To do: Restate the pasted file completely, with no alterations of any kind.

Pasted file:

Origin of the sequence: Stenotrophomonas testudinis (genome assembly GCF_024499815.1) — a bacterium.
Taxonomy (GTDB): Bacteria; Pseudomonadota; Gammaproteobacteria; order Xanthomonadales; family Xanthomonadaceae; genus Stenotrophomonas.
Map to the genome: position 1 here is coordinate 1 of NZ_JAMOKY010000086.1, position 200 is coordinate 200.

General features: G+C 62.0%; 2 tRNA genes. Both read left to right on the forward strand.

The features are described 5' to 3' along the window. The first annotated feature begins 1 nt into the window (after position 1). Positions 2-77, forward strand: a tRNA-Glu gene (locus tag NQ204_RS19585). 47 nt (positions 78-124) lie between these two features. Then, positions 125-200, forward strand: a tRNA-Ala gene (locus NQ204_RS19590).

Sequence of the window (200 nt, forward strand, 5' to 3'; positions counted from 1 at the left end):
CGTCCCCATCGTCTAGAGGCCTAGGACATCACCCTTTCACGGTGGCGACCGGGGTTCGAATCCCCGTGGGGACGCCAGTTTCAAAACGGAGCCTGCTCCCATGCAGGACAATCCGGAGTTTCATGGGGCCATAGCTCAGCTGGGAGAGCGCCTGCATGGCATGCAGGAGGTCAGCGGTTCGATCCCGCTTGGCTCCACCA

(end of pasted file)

Origin of the sequence: Stenotrophomonas testudinis (genome assembly GCF_024499815.1) — a bacterium.
Taxonomy (GTDB): Bacteria; Pseudomonadota; Gammaproteobacteria; order Xanthomonadales; family Xanthomonadaceae; genus Stenotrophomonas.
Map to the genome: position 1 here is coordinate 1 of NZ_JAMOKY010000086.1, position 200 is coordinate 200.

General features: G+C 62.0%; 2 tRNA genes. Both read left to right on the forward strand.

The features are described 5' to 3' along the window. The first annotated feature begins 1 nt into the window (after position 1). Positions 2-77, forward strand: a tRNA-Glu gene (locus tag NQ204_RS19585). 47 nt (positions 78-124) lie between these two features. Then, positions 125-200, forward strand: a tRNA-Ala gene (locus NQ204_RS19590).

Sequence of the window (200 nt, forward strand, 5' to 3'; positions counted from 1 at the left end):
CGTCCCCATCGTCTAGAGGCCTAGGACATCACCCTTTCACGGTGGCGACCGGGGTTCGAATCCCCGTGGGGACGCCAGTTTCAAAACGGAGCCTGCTCCCATGCAGGACAATCCGGAGTTTCATGGGGCCATAGCTCAGCTGGGAGAGCGCCTGCATGGCATGCAGGAGGTCAGCGGTTCGATCCCGCTTGGCTCCACCA